A question for Marilee Dahlman

Q: What kind of pieces are the most fun to write (action, lyrical, etc.)?

A: If the piece is fun to write, hopefully it will be fun to read! I enjoy writing stories where ‘stuff happens,’ preferably action that’s in some way funny or disturbing. I like flawed characters making poor life choices. Strange situations we’ve never actually experienced but can all relate to. Of course, stories where people wear dark capes or cloaks are always fun to write. When I hear ‘lyrical,’ I think poetry. I enjoy reading it, but haven’t been brave enough to tackle writing poetry myself. Maybe someday when I’ve run out of ideas for stories about Mars.


Marilee Dahlman’s story “Las Vegas Museum of Space Exploration
in Metaphorosis Friday, 21 June 2019.
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About Fabio Lastrucci

Fabio Lastrucci was born in Naples, Italy in 1962. Fabio is both a sculptor and illustrator and has worked for the main national television networks, operatic and prose theatre.

In Italy he draws comics for indie magazines Ronin and Sherazade. As a writer he has published comical and murder mystery novels, a fantasy saga and several essays. His last works include an essay on weird fiction, “Com’era Weird la Mia Valle” – “How Weird Was My Valley” (Milena edizioni 2018) which he wrote with Vincenzo Barone Lumaga.

morbidiapprodi.wordpress.com, @lastruccik



Fabio Lastrucci‘s image “Full Load” is the cover art for our July 2019 stories.Metaphorosis

Something about L’Erin Ogle

L’Erin is a writer, mother, and ER/Trauma Nurse from Lawrence, Kansas. She has stories at Metaphorosis, Syntax&Salt, and forthcoming from Pseudopod, as well as various other publications. She’s hard at work saving lives, working on a novel, writing more stories, and resisting the Trump administration and all that it stands for.

@Lerinjo


L’Erin Ogle’s story “The Girls Who Come Back Are Made of Metal and Glass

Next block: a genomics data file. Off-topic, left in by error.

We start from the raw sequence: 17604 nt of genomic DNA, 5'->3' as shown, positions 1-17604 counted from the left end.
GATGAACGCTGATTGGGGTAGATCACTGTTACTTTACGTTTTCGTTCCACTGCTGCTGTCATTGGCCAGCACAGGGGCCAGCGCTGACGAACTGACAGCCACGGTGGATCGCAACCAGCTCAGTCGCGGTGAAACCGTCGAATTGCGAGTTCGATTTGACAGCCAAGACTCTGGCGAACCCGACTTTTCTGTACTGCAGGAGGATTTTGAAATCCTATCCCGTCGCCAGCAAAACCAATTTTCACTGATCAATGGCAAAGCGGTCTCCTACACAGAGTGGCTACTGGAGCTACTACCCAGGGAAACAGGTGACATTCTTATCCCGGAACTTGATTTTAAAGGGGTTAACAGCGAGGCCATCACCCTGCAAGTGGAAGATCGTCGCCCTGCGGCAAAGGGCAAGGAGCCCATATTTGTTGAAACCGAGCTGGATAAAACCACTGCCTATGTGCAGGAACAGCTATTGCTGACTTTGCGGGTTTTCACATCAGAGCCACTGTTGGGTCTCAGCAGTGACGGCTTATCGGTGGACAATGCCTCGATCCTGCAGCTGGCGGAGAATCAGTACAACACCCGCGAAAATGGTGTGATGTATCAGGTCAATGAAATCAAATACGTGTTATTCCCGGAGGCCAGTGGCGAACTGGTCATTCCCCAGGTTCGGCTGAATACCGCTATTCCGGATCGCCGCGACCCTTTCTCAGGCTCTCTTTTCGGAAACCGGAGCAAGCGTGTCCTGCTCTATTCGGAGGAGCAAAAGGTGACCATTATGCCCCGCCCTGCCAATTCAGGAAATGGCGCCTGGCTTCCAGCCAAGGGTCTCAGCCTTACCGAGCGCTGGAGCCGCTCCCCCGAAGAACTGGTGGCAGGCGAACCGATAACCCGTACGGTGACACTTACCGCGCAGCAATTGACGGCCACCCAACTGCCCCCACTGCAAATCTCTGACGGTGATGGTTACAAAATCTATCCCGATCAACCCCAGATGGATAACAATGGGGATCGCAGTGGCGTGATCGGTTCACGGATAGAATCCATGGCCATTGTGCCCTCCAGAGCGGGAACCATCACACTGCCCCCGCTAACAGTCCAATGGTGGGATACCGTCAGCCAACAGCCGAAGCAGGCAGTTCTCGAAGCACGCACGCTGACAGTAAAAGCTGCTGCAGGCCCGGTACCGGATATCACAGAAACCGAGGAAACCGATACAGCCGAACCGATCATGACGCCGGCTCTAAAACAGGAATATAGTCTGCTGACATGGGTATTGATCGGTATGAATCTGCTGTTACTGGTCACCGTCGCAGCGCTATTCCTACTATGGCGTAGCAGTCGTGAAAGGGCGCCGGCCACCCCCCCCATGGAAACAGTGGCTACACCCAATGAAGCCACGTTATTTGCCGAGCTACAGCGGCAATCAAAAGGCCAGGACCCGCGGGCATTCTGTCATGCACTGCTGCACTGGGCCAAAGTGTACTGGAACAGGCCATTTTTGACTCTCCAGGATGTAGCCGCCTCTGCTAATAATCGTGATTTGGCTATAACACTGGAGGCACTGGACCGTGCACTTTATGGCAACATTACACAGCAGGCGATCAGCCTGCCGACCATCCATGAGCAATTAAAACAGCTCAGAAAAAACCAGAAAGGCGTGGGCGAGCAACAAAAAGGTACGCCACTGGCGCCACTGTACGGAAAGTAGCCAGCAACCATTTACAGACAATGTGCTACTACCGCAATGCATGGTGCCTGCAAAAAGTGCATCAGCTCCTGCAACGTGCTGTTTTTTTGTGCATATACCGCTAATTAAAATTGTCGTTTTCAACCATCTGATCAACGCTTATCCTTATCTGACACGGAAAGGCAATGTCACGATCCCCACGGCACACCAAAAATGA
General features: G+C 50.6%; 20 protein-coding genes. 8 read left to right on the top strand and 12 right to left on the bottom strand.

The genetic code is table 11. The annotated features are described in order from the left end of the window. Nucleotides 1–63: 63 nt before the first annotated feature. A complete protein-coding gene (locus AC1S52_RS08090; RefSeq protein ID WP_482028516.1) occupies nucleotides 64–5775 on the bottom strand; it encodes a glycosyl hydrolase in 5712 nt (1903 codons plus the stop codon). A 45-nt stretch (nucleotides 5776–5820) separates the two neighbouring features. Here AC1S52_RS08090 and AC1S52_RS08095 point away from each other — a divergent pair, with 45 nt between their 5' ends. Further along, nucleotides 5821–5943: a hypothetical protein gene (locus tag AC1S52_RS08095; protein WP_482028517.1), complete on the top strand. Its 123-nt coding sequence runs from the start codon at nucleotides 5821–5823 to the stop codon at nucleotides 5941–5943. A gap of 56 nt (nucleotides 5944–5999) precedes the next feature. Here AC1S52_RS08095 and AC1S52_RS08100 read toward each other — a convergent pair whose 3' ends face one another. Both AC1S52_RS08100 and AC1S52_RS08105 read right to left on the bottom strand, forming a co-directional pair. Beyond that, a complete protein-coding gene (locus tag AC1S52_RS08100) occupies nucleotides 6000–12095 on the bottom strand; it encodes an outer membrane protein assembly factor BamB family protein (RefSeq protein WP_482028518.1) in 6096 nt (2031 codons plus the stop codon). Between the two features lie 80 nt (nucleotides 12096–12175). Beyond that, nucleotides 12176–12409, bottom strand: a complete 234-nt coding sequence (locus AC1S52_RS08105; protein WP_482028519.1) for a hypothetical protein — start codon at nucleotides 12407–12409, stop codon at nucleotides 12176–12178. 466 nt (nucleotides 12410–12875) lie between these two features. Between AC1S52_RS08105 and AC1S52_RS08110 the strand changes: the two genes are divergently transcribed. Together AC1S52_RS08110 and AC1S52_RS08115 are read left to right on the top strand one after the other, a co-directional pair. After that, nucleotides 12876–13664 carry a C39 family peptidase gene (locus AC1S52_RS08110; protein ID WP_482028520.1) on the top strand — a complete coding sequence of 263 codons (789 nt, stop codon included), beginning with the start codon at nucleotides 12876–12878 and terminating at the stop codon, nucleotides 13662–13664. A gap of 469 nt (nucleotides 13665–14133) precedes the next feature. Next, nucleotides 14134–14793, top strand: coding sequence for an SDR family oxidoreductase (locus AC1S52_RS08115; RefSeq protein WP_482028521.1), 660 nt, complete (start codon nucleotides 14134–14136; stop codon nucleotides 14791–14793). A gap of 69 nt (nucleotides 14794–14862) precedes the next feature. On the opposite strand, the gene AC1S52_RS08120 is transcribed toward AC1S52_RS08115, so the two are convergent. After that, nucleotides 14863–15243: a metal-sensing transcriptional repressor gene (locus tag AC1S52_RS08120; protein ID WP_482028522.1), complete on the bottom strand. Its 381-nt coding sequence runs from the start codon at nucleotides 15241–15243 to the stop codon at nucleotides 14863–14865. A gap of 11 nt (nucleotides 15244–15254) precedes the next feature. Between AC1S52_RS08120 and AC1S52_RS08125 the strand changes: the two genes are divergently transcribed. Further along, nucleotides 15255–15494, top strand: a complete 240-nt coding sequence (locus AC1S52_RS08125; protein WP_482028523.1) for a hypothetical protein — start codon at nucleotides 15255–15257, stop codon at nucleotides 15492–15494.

in Metaphorosis Friday, 28 June 2019.
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It came from Arlen Feldman

Arlen Feldman’s story “Graveyard” was published in Metaphorosis on Friday, 30 November 2018. Graveyards always make me wistful. You see an old, pitted grave and you get a name and a date, possibly a quote, and that’s about it. Unless it’s of someone famous, you’ll almost never know anything else about the person—how did they die? How did they live? There may be a few clues in the graveyard—how expensive the stone, where it is …

A question for Pablo Valcárcel

Q: What are you reading now?

A: Currently, I’m reading Gareth Hanrahan’s excellent debut The Gutter Prayer. It feels very fresh to me, and kind of reminds me of the first time I read China Miéville’s Perdido Street Station. Both are urban fantasy tales set in labyrinthine cities, and both have some really fascinating worldbuilding behind them. Other fresh reads in my mind are Erin Morgenstern’s The Night Circus and Stanislaw Lem’s Solaris. The Night Circus was a delightful read. It offered plenty of dreamlike, romantic vistas wrapped up in exquisite prose. Lem’s Solaris, on the other hand, ended being up a much harder read for me, but at the same time, the power of its imagery and its philosophical ideas made the journey completely worth it.


Pablo Valcárcel’s story “The Thousand Revolutions of Kronstadt
in Metaphorosis Friday, 14 June 2019.
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About Marilee Dahlman

Marilee grew up in the Midwest and studied English at the University of Minnesota. She spent ten years studying and practicing law in New York. She currently lives in Washington, DC, and when she’s not working or writing, she’s hiking, cooking soups from scratch, or seeing movies the old-fashioned way—in the theater.


Marilee Dahlman’s story “Las Vegas Museum of Space Exploration
in Metaphorosis Friday, 21 June 2019.
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